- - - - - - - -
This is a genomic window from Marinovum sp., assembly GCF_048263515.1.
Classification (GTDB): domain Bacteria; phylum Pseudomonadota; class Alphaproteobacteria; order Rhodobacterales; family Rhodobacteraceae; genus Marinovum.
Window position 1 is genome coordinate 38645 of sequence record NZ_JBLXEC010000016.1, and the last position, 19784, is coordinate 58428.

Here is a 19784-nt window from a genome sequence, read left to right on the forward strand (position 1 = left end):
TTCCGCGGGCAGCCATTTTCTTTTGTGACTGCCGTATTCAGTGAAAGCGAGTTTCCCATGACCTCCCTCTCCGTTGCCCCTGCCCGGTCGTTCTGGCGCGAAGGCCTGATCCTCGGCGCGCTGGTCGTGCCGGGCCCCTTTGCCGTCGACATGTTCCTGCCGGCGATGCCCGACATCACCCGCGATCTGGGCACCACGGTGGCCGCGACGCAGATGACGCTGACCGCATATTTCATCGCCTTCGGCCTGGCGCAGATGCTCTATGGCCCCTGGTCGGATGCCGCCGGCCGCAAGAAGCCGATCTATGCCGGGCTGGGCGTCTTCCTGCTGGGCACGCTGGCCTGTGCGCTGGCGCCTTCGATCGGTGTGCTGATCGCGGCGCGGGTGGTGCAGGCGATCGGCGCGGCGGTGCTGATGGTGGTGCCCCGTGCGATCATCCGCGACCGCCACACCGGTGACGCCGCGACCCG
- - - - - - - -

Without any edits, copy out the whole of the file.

This is a genomic window from Marinovum sp., assembly GCF_048263515.1.
Classification (GTDB): domain Bacteria; phylum Pseudomonadota; class Alphaproteobacteria; order Rhodobacterales; family Rhodobacteraceae; genus Marinovum.
Window position 1 is genome coordinate 38645 of sequence record NZ_JBLXEC010000016.1, and the last position, 19784, is coordinate 58428.

Here is a 19784-nt window from a genome sequence, read left to right on the forward strand (position 1 = left end):
TTCCGCGGGCAGCCATTTTCTTTTGTGACTGCCGTATTCAGTGAAAGCGAGTTTCCCATGACCTCCCTCTCCGTTGCCCCTGCCCGGTCGTTCTGGCGCGAAGGCCTGATCCTCGGCGCGCTGGTCGTGCCGGGCCCCTTTGCCGTCGACATGTTCCTGCCGGCGATGCCCGACATCACCCGCGATCTGGGCACCACGGTGGCCGCGACGCAGATGACGCTGACCGCATATTTCATCGCCTTCGGCCTGGCGCAGATGCTCTATGGCCCCTGGTCGGATGCCGCCGGCCGCAAGAAGCCGATCTATGCCGGGCTGGGCGTCTTCCTGCTGGGCACGCTGGCCTGTGCGCTGGCGCCTTCGATCGGTGTGCTGATCGCGGCGCGGGTGGTGCAGGCGATCGGCGCGGCGGTGCTGATGGTGGTGCCCCGTGCGATCATCCGCGACCGCCACACCGGTGACGCCGCGACCCG